Students with bachelor’s and master’s degrees in social work attended the Social Work HEALS Student Policy Summit in Washington, D.C., in November. Social Work HEALS, a program implemented by NASW and the Council on Social Work Education,with funding from New York Community Trust, trains and educates students to strengthen the delivery of health care services in the U.S. Here, students pose at the NASW national office in Washington. /Photo by Paul R. Pace, NASW News
Nearly 50 BSW and MSW students from across the country gathered for educational sessions on health care, leadership and advocacy activities on Capitol Hill as part of the Social Work Health Care Education and Leadership Scholars (Social Work HEALS) Student Policy Summit, which was hosted at NASW’s national office in November.
NASW and the Council on Social Work Education are partnering to implement the Social Work HEALS program, which aims to educate and train social workers from the BSW to postdoctoral levels to strengthen the delivery of health care services in the U.S. The New York Community Trust is funding the project.
NASW CEO Angelo McClain told the students it’s important that social workers have a place at the table whenever health care policy and regulations are debated.
McClain said that as his career advanced, “I began to realize I needed to speak up and put my voice in the conversation. I had an important perspective that nobody else brings.”
CSWE President and CEO Darla Spence Coffey told attendees they are in a crucial period of health care history. The Patient Protection and Affordable Care Act of 2010 is transforming the delivery of health care services by stressing improved health outcomes, greater access to care and reduced health care costs, she said.
“There is a transformation occurring in our health care delivery,” Coffey said. “It’s not going to look like it always has.” Coffey added: “We want to make sure you think together on education, practice, policy and research.”
As part of the summit, attendees heard inspiring stories from social work leaders whose careers took unexpected pathways.
One of them was Aaron Bishop, commissioner of the Administration on Disabilities within the Administration for Community Living at the U.S. Department of Health and Human Services. He explained that accepting a Kennedy Fellowship in 2003 led to work in disability policy, something he had never planned. But he’s glad it happened.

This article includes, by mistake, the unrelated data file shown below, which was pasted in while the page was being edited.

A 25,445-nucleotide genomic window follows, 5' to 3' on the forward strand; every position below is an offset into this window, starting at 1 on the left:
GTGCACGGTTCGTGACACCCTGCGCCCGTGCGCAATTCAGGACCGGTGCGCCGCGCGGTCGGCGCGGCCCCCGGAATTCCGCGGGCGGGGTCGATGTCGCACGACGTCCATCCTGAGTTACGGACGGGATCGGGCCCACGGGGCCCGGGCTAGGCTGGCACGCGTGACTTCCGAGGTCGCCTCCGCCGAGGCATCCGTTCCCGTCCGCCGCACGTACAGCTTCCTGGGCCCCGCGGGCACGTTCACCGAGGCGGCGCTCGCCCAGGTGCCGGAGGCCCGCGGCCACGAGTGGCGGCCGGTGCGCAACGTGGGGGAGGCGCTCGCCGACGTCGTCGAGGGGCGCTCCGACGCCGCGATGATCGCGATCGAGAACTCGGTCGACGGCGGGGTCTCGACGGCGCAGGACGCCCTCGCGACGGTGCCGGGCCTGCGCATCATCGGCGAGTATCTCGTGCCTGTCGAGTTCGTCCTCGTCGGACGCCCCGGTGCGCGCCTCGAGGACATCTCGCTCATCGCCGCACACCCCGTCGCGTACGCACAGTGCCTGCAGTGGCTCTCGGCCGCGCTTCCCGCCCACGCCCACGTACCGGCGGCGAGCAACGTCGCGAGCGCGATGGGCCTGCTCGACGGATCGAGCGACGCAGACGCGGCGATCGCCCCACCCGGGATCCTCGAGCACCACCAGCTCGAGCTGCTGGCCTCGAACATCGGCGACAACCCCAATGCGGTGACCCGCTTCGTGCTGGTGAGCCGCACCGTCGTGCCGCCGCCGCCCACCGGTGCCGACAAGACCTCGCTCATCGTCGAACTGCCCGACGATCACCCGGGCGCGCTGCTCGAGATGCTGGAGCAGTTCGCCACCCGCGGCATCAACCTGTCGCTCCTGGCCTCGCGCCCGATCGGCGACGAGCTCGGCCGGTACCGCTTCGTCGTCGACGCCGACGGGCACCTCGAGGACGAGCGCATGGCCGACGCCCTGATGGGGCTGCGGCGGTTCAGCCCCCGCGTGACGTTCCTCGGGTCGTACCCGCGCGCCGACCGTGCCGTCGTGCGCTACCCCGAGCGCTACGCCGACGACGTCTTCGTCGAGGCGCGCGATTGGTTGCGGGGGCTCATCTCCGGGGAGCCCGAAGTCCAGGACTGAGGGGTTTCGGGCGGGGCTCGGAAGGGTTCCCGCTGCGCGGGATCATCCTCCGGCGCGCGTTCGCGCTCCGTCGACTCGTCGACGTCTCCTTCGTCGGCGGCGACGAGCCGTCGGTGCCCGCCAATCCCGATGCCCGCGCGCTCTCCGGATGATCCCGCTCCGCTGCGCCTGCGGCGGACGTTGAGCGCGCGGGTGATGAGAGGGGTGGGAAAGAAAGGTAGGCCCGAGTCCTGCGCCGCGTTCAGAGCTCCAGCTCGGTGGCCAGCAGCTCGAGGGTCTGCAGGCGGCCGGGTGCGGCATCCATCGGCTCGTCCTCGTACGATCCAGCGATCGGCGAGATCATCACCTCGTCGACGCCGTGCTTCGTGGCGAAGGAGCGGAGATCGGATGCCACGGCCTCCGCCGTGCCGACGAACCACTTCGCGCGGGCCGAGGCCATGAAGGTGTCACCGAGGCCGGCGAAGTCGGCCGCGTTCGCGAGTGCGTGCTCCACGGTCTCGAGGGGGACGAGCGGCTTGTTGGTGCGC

“Social work is all about learning,” said Bishop, who has since fought for the civil rights of people with disabilities, both as a direct service provider in his home state of Wisconsin and as a policy adviser on Capitol Hill.
“Be as open-minded as possible,” he told the students. “Keep your opportunities as open as possible. I took a chance.”
Elizabeth Hoffler, director of policy and engagement at George Washington University Cancer Institute, shared a similar message.
Students divide into groups for discussion sessions at the NASW national office in Washington, D.C., in November. Nearly 50 BSW and MSW students from across the country visited NASW as part of the Social Work HEALS Student Policy. /Photo by Paul R. Pace, NASW News
She told students her career is “totally different” from how she planned it at age 18.
Hoffler said learning about the oncology field was an offshoot of her many activities when she worked at NASW’s national office as the assistant to the executive director for seven years.
In her current role, Hoffler focuses on policy and engagement and is involved in direct-practice issues, something she never dreamed she would enjoy.
“The best thing about social work is it can take you anywhere,” Hoffler added. “Don’t close any doors, because you don’t know what could happen.”
A key part of the summit was training the students to meet with their representatives on Capitol Hill and to advocate for legislation important to the social work profession and its clients. As part of the training, HEALS students heard from Senate staff and lobbyists about best practices in advocating for issues important to social work in Congress.
Meeting with representatives and their staffs on the next day, students were encouraged to discuss the HEALS program and to express that they are advocating on behalf of NASW and CSWE to increase knowledge about public service loan forgiveness and improvements in access to health and mental health services, as well as to note the need for recruitment and retention in social work.
Some students had the opportunity to meet directly with members of Congress who are also social workers — U.S. Rep. Barbara Lee, D-Calif., and U.S. Rep. Kyrsten Sinema, D-Ariz.
For more about Social Work HEALS: